Strava has announced a host of new updates that allow users to change the appearance of their maps and data.
The first update will allow users to change the colour of an activity’s GPS line via a menu to reflect a particular metric, as well as hide biometric data, and change the map to show support for Black Lives Matter and Pride.
Further updates will let users hide and alter the visibility of maps and completed activities, giving more control over how others view your feed.
The updates follow on from recent changes Strava made to mapping on its web and mobile apps to enrich user experience, including combining its segments and routing tools into one function and updating its global heatmap to include 3D projections.
Edit Activity update
Live from 6pm (BST) today, the ‘Edit Activity’ update includes functionality to change the GPS line on uploaded activities to reflect metric data, including heart rate, speed, elevation, gradient and temperature.
The activity’s polyline will be displayed as a colour gradient based on the chosen data. The colours corresponding to different Stat Maps work in the following ways:
- Pace or speed map: Higher speed or pace will be a darker blue
- Heart rate map: Higher heart rate will be a darker red
- Elevation map: Lower absolute elevation will be black and higher elevation will be yellow
- Gradient map: Descents will be green and inclines red
- Power map: Higher power will be darker purple. This map won’t be available for estimated power.
- Time map: Longer elapsed time will be a darker red.
This is similar to Strava’s previous StatMap update that rolled out in October 2020. This relied on users adding a hashtag to the activity title to colour their activity, but this update appears to let users change the map type via a menu rather than a particular hashtag.
The ‘Personalised Stat Maps’ will only be available to Premium users, but maps for Black Lives Matter and Pride will be available to all users via the menu.
The Black Lives Matter map has a black GPS line and black heart at the start of the ride, and was previously available if you put a black heart emoji or hashtags such as #justice in your ride title.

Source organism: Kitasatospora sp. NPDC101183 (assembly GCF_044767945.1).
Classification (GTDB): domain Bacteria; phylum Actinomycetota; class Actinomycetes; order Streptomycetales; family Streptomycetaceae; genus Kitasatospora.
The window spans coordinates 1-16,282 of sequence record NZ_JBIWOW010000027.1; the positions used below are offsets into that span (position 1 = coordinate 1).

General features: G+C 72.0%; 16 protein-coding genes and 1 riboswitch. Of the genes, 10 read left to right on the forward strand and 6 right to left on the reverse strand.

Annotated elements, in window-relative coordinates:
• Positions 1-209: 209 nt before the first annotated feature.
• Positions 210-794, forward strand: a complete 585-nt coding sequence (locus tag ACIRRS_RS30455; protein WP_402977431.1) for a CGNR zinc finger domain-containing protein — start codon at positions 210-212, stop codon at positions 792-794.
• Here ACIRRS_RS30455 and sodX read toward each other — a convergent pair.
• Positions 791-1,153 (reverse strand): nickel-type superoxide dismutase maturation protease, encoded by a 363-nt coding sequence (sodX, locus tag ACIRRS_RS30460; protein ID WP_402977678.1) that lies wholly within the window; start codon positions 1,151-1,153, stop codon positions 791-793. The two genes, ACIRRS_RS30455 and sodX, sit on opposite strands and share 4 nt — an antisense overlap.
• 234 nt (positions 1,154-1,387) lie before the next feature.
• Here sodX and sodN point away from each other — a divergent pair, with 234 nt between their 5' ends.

This map first appeared in May 2020 to show support for equality and justice following the murder of George Floyd and the ensuing Black Lives Matter protests.
Strava first enabled the rainbow Pride map feature to let users show support for the LGBT community during Pride month in 2019, the 50th anniversary of the Stonewall uprising – a series of demonstrations by members of the LGBT community against a police raid of the Stonewall Inn in Greenwich Village, New York, which acted as a haven for the city’s LGBT community.
All Strava users will be able to change the GPS line on the map to seasonal events too, with Strava giving the example of Thanksgiving – a custom map that first appeared in 2019.
The Edit Activity update isn’t just to do with line choice, though. Any Strava user will be able to hide recorded app data. Previously, users were just able to hide heart rate but now they will be able to hide calories, pace and power.
All users will also be able to write private notes on an activity that will only be seen by the uploading athlete, keeping personal reflections and insights separate from their public feed.
Edit Map Visibility update
Going live from next week on 18 August 2021, the Edit Map Visibility update expands on what Strava previously called Privacy Zones.
Privacy Zones enabled users to hide up to 1 mile of the start and end of an activity from a set location. Users will still be able to do this but the new update will allow them to do this from any location as well.
The new update also lets users hide the map on their activity entirely.
Anyone using the app will be able to set these functions up as a default setting to apply to all activities, or you can apply them to individual activities.
While these functions will change the appearance of your maps and activities to other Strava users, you will still be able to see any hidden sections or entire maps when looking at your own activities.